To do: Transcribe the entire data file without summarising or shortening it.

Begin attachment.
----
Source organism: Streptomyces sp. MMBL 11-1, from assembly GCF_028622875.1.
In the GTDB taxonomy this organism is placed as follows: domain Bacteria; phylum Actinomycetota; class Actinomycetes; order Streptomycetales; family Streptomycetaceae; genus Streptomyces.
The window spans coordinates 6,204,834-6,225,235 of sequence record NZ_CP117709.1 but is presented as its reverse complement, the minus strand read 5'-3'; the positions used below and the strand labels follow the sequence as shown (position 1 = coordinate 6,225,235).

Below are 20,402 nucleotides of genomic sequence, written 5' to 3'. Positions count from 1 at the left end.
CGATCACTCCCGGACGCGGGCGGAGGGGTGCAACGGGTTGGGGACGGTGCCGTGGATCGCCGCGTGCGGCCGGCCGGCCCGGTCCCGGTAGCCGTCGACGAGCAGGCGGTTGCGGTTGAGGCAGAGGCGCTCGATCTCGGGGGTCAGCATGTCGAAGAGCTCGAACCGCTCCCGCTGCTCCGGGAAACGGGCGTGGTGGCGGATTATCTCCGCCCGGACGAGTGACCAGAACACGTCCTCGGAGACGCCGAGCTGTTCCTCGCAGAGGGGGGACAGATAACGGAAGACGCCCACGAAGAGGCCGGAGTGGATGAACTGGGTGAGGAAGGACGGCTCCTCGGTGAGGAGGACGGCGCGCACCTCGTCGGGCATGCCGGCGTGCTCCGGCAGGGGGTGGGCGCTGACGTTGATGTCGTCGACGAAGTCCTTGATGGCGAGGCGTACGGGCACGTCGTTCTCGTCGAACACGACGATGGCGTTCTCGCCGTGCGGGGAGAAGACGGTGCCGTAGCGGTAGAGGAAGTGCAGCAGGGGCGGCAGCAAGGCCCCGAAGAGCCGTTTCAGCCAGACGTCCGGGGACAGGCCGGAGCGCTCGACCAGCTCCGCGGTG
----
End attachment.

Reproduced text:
Source organism: Streptomyces sp. MMBL 11-1, from assembly GCF_028622875.1.
In the GTDB taxonomy this organism is placed as follows: domain Bacteria; phylum Actinomycetota; class Actinomycetes; order Streptomycetales; family Streptomycetaceae; genus Streptomyces.
The window spans coordinates 6,204,834-6,225,235 of sequence record NZ_CP117709.1 but is presented as its reverse complement, the minus strand read 5'-3'; the positions used below and the strand labels follow the sequence as shown (position 1 = coordinate 6,225,235).

Below are 20,402 nucleotides of genomic sequence, written 5' to 3'. Positions count from 1 at the left end.
CGATCACTCCCGGACGCGGGCGGAGGGGTGCAACGGGTTGGGGACGGTGCCGTGGATCGCCGCGTGCGGCCGGCCGGCCCGGTCCCGGTAGCCGTCGACGAGCAGGCGGTTGCGGTTGAGGCAGAGGCGCTCGATCTCGGGGGTCAGCATGTCGAAGAGCTCGAACCGCTCCCGCTGCTCCGGGAAACGGGCGTGGTGGCGGATTATCTCCGCCCGGACGAGTGACCAGAACACGTCCTCGGAGACGCCGAGCTGTTCCTCGCAGAGGGGGGACAGATAACGGAAGACGCCCACGAAGAGGCCGGAGTGGATGAACTGGGTGAGGAAGGACGGCTCCTCGGTGAGGAGGACGGCGCGCACCTCGTCGGGCATGCCGGCGTGCTCCGGCAGGGGGTGGGCGCTGACGTTGATGTCGTCGACGAAGTCCTTGATGGCGAGGCGTACGGGCACGTCGTTCTCGTCGAACACGACGATGGCGTTCTCGCCGTGCGGGGAGAAGACGGTGCCGTAGCGGTAGAGGAAGTGCAGCAGGGGCGGCAGCAAGGCCCCGAAGAGCCGTTTCAGCCAGACGTCCGGGGACAGGCCGGAGCGCTCGACCAGCTCCGCGGTG